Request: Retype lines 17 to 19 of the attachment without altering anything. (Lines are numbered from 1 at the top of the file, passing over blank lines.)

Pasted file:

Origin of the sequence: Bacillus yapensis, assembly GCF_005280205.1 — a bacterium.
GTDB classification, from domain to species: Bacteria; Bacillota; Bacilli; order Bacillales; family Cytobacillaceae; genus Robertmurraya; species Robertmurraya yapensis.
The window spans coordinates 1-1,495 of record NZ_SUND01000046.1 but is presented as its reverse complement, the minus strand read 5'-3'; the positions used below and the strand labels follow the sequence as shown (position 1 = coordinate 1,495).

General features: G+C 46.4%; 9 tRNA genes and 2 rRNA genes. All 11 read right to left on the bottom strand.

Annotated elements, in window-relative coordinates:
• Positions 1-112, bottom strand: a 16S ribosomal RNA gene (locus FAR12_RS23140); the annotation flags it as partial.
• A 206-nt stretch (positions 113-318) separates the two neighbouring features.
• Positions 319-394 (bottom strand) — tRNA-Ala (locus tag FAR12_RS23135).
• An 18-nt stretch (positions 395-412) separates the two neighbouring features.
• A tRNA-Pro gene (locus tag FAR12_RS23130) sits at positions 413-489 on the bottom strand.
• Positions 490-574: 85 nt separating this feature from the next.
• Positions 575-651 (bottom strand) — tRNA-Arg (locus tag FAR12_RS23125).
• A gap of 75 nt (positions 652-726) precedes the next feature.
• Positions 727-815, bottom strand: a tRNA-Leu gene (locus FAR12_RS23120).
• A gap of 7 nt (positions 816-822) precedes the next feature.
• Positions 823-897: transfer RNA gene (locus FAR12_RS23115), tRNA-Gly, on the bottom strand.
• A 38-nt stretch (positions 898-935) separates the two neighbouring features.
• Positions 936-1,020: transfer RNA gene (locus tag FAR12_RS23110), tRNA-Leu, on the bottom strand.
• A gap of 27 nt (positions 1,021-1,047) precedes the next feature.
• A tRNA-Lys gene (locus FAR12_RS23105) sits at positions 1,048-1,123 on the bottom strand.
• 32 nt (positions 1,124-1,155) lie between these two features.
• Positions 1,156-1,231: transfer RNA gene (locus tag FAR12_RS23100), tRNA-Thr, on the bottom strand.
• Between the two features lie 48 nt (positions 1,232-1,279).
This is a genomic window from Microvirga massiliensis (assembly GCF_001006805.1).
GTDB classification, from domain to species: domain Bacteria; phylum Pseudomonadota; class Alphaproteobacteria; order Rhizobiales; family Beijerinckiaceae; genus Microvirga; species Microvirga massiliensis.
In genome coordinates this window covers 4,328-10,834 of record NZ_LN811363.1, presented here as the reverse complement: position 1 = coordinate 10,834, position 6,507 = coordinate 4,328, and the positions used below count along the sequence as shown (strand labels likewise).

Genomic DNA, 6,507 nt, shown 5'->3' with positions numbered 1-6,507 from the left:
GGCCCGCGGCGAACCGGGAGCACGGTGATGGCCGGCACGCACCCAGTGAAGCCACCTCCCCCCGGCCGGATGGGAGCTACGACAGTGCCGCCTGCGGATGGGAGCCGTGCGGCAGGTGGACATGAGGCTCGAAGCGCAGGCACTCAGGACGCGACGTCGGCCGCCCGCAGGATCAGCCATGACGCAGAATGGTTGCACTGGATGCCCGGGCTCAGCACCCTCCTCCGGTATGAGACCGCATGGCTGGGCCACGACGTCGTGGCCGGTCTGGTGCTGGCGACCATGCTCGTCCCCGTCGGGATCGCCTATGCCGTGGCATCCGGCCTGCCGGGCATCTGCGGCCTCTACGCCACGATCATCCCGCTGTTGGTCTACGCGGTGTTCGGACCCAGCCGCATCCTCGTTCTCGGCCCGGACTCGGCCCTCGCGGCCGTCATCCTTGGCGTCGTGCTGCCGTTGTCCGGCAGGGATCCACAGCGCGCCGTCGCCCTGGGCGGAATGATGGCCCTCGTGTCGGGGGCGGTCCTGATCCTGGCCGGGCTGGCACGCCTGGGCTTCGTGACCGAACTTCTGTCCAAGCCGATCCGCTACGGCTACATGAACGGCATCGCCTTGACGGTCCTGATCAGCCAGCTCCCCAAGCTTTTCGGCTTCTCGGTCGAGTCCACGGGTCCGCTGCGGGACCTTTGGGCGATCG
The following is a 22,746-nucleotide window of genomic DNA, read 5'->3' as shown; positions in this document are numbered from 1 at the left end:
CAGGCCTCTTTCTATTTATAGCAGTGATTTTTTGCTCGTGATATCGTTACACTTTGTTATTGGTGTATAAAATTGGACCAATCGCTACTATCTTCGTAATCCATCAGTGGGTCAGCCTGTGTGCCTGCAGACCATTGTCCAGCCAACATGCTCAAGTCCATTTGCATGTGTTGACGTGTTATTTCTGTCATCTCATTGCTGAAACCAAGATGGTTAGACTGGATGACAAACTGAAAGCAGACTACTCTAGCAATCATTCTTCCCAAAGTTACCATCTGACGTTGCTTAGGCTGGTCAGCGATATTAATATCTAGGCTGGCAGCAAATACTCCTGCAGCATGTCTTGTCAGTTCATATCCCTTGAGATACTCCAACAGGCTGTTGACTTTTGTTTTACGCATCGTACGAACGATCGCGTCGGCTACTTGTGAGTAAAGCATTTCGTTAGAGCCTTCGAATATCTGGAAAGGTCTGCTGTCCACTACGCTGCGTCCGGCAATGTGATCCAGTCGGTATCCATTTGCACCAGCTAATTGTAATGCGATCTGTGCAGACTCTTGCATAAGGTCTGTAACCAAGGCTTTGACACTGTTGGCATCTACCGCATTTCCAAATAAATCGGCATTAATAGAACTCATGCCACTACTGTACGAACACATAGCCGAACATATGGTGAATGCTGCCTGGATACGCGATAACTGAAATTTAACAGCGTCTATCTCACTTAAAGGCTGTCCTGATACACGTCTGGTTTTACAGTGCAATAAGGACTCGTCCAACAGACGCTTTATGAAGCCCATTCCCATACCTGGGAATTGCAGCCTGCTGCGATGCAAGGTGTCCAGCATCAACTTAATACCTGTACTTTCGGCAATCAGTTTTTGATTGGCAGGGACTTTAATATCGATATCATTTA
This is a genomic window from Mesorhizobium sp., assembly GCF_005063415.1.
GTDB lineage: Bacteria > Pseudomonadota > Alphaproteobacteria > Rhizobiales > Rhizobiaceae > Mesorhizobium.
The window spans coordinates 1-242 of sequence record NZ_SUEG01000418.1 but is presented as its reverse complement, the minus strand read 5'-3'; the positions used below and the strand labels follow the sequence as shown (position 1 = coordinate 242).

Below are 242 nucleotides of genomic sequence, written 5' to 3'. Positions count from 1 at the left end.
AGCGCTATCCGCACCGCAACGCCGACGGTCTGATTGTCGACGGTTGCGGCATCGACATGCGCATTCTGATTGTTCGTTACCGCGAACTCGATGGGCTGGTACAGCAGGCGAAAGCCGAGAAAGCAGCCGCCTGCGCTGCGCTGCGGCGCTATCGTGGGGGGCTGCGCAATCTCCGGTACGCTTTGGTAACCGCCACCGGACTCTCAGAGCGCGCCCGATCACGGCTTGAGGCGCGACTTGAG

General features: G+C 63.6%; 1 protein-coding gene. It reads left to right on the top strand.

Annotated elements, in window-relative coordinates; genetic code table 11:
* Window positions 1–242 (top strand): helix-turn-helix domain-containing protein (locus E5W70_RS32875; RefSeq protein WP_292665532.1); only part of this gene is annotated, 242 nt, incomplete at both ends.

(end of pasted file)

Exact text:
• A 38-nt stretch (positions 898-935) separates the two neighbouring features.
• Positions 936-1,020: transfer RNA gene (locus tag FAR12_RS23110), tRNA-Leu, on the bottom strand.
• A gap of 27 nt (positions 1,021-1,047) precedes the next feature.